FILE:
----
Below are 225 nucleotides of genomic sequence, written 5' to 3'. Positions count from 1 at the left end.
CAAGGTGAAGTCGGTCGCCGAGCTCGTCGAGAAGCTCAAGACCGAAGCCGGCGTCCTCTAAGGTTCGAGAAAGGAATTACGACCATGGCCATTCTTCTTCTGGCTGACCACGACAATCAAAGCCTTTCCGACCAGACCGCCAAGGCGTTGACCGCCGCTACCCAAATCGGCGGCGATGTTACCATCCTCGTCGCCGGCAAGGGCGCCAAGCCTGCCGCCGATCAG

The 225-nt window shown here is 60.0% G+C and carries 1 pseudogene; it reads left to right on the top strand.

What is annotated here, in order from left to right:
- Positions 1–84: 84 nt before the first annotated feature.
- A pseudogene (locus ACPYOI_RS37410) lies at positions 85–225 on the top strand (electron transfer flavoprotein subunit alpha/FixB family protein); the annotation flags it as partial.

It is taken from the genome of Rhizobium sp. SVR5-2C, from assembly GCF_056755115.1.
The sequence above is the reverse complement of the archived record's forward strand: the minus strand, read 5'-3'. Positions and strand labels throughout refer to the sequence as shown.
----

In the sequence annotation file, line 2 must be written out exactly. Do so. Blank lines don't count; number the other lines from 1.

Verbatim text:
CAAGGTGAAGTCGGTCGCCGAGCTCGTCGAGAAGCTCAAGACCGAAGCCGGCGTCCTCTAAGGTTCGAGAAAGGAATTACGACCATGGCCATTCTTCTTCTGGCTGACCACGACAATCAAAGCCTTTCCGACCAGACCGCCAAGGCGTTGACCGCCGCTACCCAAATCGGCGGCGATGTTACCATCCTCGTCGCCGGCAAGGGCGCCAAGCCTGCCGCCGATCAG